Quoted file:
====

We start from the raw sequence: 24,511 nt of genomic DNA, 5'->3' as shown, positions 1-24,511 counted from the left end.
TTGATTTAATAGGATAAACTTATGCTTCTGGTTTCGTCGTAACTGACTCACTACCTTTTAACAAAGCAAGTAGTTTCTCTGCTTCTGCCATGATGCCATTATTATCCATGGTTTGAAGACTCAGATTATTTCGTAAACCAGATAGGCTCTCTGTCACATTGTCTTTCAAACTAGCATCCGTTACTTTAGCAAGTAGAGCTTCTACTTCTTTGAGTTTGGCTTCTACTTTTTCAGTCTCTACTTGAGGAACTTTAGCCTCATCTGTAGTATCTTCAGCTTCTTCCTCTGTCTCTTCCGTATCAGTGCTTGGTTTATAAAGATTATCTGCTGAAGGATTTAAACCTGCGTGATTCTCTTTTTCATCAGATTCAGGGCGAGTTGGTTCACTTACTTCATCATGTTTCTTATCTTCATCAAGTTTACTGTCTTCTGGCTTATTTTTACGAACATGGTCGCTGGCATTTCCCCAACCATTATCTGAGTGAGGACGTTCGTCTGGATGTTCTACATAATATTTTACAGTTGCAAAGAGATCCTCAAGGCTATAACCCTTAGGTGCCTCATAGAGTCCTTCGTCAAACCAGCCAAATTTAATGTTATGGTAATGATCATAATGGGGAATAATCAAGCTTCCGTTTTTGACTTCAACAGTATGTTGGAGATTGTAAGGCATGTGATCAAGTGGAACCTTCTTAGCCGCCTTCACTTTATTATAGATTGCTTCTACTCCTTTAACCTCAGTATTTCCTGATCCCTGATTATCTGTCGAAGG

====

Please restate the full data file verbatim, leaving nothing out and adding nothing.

We start from the raw sequence: 24,511 nt of genomic DNA, 5'->3' as shown, positions 1-24,511 counted from the left end.
TTGATTTAATAGGATAAACTTATGCTTCTGGTTTCGTCGTAACTGACTCACTACCTTTTAACAAAGCAAGTAGTTTCTCTGCTTCTGCCATGATGCCATTATTATCCATGGTTTGAAGACTCAGATTATTTCGTAAACCAGATAGGCTCTCTGTCACATTGTCTTTCAAACTAGCATCCGTTACTTTAGCAAGTAGAGCTTCTACTTCTTTGAGTTTGGCTTCTACTTTTTCAGTCTCTACTTGAGGAACTTTAGCCTCATCTGTAGTATCTTCAGCTTCTTCCTCTGTCTCTTCCGTATCAGTGCTTGGTTTATAAAGATTATCTGCTGAAGGATTTAAACCTGCGTGATTCTCTTTTTCATCAGATTCAGGGCGAGTTGGTTCACTTACTTCATCATGTTTCTTATCTTCATCAAGTTTACTGTCTTCTGGCTTATTTTTACGAACATGGTCGCTGGCATTTCCCCAACCATTATCTGAGTGAGGACGTTCGTCTGGATGTTCTACATAATATTTTACAGTTGCAAAGAGATCCTCAAGGCTATAACCCTTAGGTGCCTCATAGAGTCCTTCGTCAAACCAGCCAAATTTAATGTTATGGTAATGATCATAATGGGGAATAATCAAGCTTCCGTTTTTGACTTCAACAGTATGTTGGAGATTGTAAGGCATGTGATCAAGTGGAACCTTCTTAGCCGCCTTCACTTTATTATAGATTGCTTCTACTCCTTTAACCTCAGTATTTCCTGATCCCTGATTATCTGTCGAAGG